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Part 10: Pointers and Dynamic Allocation of Memory

A Tutorial on Pointers and Arrays in C

By Ted Jensen

Version 0.1


This material is hereby placed in the public domain.


Table of Contents

Chapter 10: Pointers to Functions

Up to this point we have been discussing pointers to data objects. C also permits the declaration of pointers to functions. Pointers to functions have a variety of uses and some of them will be discussed here.

Consider the following real problem. You want to write a function that is capable of sorting virtually any collection of data that can be stored in an array. This might be an array of strings, or integers, or floats, or even structures. The sorting algorithm can be the same for all. For example, it could be a simple bubble sort algorithm, or the more complex shell or quick sort algorithm. We'll use a simple bubble sort for demonstration purposes.

Sedgewick [1] has described the bubble sort using C code by setting up a function which when passed a pointer to the array would sort it. If we call that function bubble(), a sort program is described by bubble_1.c, which follows:

/*-------------------- bubble_1.c --------------------*/
#include 

int arr[10] = { 3,6,1,2,3,8,4,1,7,2};

void bubble(int a[], int N);

int main(void)
{
  int i;
  putchar('\n');
  for(i = 0; i < 10; i++)
  {
    printf("%d ", arr[i]);
  }
  bubble(arr,10);
  putchar('\n');
  for(i = 0; i < 10; i++)
  {
    printf("%d ", arr[i]);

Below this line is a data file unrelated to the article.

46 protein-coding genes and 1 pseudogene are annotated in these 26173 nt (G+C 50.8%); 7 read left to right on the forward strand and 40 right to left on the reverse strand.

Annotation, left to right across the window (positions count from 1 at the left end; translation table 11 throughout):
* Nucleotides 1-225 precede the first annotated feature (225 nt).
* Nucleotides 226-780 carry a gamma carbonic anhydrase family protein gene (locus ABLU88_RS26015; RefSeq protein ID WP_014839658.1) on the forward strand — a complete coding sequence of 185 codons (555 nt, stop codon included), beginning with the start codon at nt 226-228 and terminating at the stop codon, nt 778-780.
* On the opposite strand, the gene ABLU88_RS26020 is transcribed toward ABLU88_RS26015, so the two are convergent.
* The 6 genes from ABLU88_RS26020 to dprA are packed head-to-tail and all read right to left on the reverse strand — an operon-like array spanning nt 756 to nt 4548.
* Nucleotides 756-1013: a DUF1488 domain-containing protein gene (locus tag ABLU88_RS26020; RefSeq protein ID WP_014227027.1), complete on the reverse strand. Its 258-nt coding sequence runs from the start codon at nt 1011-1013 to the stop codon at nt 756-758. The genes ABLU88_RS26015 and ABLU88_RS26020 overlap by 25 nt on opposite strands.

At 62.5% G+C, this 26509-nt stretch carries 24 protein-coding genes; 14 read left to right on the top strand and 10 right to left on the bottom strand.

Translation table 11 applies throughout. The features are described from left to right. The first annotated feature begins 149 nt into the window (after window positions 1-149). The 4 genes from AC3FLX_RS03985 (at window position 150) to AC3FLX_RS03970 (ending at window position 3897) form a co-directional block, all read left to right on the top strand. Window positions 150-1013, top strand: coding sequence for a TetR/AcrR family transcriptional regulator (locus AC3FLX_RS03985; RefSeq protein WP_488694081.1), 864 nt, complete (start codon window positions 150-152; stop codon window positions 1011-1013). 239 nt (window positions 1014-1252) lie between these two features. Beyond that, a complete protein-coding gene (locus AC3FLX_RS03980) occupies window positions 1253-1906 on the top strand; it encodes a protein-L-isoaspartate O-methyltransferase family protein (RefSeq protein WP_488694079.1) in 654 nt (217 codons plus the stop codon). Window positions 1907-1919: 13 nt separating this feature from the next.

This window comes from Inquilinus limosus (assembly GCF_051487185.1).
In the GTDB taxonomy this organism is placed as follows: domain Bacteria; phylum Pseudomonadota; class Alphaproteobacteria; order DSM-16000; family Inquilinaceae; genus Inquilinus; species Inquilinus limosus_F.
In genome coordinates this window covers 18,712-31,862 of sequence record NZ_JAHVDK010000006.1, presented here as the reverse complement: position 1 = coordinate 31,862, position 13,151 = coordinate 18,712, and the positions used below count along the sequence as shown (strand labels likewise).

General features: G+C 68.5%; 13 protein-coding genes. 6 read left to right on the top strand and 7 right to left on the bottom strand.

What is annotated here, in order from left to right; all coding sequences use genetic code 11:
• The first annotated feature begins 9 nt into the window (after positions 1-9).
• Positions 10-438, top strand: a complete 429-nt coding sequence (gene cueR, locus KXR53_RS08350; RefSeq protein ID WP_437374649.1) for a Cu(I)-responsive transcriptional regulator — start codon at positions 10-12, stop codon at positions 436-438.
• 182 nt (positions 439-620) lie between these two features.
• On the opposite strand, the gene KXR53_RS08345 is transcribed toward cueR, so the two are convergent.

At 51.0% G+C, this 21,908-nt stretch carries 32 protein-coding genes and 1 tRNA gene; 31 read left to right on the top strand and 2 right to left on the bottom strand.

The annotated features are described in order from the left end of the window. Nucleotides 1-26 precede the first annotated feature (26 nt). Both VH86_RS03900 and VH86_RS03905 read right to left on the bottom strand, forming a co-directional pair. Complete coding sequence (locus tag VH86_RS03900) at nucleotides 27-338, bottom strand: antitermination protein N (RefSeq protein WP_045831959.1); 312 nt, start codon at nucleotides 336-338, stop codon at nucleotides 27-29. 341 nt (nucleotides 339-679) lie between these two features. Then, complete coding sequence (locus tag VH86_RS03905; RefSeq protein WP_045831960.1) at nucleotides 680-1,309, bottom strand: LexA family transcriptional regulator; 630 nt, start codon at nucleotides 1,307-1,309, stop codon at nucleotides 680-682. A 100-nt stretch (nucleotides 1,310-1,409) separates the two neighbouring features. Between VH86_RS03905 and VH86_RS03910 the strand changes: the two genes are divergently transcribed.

}
  return 0;
}

void bubble(int a[], int N)
{
 int i, j, t;
 for(i = N-1; i >= 0; i--)
   for(j = 1; j <= i; j++)
     if(a[j-1] > a[j])
       {
         t = a[j-1];
         a[j-1] = a[j];
         a[j] = t;
       }
}
/*---------------------- end bubble_1.c -----------------------*/

The bubble sort is one of the simpler sorts. The algorithm scans the array from the second to the last element comparing each element with the one which precedes it. If the one that precedes it is larger than the current element, the two are swapped so the larger one is closer to the end of the array. On the first pass, this results in the largest element ending up at the end of the array. The array is now limited to all elements except the last and the process repeated. This puts the next largest element at a point preceding the largest element. The process is repeated for a number of times equal to the number of elements minus 1. The end result is a sorted array.

Here our function is designed to sort an array of integers. Thus in line 1 we are comparing integers and in lines 2 through 4 we are using temporary integer storage to store integers. What we want to do now is see if we can convert this code so we can use any data type, i.e. not be restricted to integers.

At the same time we don't want to have to analyze our algorithm and the code associated with it each time we use it. We start by removing the comparison from within the function bubble() so as to make it relatively easy to modify the comparison function without having to re-write portions related the actual algorithm. This results in bubble_2.c:

/*---------------------- bubble_2.c -------------------------*/